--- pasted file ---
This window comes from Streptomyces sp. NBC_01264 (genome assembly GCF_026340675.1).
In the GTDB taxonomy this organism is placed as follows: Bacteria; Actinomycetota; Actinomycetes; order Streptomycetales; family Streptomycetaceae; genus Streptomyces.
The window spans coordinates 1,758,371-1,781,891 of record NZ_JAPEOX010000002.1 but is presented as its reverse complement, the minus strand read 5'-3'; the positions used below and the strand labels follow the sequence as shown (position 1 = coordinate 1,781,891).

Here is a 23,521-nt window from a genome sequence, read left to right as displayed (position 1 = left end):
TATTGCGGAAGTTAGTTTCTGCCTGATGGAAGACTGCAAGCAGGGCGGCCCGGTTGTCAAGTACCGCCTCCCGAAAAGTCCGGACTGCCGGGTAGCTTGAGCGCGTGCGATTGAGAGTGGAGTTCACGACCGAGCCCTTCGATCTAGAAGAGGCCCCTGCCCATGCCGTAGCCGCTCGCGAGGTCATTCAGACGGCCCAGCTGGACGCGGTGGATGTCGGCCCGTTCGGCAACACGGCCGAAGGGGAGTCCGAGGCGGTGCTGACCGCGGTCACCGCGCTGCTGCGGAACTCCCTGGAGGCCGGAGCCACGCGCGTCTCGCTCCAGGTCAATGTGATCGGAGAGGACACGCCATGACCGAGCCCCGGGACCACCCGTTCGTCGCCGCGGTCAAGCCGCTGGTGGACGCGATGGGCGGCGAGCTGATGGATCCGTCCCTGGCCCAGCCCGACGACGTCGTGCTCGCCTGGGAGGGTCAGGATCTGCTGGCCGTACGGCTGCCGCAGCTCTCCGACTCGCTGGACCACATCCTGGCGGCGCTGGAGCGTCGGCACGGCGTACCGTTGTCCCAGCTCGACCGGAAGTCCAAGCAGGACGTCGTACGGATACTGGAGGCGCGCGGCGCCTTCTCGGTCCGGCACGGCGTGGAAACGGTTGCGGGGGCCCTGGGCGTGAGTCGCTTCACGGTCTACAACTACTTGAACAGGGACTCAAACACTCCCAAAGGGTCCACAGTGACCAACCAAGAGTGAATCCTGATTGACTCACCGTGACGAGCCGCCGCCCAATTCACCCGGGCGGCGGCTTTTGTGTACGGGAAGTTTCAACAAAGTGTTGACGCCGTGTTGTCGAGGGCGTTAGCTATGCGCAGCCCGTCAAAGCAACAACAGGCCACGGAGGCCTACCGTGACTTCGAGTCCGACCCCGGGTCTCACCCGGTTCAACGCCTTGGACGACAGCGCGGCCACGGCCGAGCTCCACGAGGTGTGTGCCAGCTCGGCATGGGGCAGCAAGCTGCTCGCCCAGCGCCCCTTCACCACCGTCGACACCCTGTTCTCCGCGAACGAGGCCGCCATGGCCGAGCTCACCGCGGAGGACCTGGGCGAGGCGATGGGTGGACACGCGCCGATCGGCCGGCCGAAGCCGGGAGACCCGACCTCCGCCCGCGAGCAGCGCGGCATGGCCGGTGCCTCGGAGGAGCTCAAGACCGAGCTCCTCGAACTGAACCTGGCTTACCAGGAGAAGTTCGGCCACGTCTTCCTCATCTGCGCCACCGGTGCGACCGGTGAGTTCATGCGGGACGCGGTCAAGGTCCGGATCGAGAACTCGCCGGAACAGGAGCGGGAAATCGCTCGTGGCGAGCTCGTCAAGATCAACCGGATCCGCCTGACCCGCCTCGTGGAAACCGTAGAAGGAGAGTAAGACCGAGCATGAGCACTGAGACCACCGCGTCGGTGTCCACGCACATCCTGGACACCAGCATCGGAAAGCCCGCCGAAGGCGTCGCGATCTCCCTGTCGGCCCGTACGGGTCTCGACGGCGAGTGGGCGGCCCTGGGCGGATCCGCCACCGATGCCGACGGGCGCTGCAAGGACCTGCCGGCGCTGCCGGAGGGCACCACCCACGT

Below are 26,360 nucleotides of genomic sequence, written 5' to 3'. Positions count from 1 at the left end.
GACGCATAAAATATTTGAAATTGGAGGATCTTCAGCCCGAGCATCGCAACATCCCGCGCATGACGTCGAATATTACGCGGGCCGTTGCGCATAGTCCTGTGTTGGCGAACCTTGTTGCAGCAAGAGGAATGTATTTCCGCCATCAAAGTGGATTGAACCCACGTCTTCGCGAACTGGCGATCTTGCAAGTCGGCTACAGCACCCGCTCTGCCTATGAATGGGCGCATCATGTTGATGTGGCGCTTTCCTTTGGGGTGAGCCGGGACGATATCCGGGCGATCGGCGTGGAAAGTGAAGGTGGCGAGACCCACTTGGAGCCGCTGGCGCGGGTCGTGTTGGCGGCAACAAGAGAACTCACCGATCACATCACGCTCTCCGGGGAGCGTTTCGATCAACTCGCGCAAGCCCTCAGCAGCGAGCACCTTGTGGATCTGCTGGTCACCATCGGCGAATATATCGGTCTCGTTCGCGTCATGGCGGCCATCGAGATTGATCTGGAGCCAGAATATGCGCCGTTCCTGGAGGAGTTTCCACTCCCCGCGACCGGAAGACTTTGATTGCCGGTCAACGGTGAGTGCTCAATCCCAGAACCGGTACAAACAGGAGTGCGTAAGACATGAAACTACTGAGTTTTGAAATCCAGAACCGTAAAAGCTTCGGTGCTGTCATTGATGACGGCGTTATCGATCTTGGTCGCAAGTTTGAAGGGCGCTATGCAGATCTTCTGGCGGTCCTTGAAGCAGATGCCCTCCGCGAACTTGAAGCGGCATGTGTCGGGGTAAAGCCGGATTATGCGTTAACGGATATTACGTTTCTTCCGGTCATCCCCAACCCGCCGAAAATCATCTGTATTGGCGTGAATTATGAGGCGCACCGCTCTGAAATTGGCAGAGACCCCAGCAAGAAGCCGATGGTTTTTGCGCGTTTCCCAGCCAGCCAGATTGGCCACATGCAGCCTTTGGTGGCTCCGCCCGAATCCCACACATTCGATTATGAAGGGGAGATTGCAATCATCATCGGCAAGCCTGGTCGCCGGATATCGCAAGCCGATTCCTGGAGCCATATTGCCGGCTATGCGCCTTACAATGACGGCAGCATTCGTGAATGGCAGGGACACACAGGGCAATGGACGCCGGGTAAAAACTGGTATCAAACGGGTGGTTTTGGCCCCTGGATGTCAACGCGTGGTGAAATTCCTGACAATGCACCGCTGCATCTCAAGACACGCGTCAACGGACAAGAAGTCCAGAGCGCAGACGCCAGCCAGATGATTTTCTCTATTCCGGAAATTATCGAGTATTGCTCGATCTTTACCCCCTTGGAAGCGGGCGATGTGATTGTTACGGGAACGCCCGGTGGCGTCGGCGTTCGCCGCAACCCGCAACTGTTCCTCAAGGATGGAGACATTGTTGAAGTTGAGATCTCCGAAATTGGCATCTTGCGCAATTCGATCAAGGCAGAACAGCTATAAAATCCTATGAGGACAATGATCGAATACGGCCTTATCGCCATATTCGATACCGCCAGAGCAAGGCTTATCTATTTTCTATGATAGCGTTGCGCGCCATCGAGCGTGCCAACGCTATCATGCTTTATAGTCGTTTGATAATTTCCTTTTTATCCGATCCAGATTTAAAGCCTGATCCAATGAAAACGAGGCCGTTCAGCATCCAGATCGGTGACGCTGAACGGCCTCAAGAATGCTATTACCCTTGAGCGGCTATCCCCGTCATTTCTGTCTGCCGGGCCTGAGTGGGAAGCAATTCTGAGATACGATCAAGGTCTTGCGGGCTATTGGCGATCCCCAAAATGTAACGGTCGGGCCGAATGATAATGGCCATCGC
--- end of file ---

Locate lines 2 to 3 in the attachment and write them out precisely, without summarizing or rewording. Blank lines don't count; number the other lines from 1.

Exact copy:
In the GTDB taxonomy this organism is placed as follows: Bacteria; Actinomycetota; Actinomycetes; order Streptomycetales; family Streptomycetaceae; genus Streptomyces.
The window spans coordinates 1,758,371-1,781,891 of record NZ_JAPEOX010000002.1 but is presented as its reverse complement, the minus strand read 5'-3'; the positions used below and the strand labels follow the sequence as shown (position 1 = coordinate 1,781,891).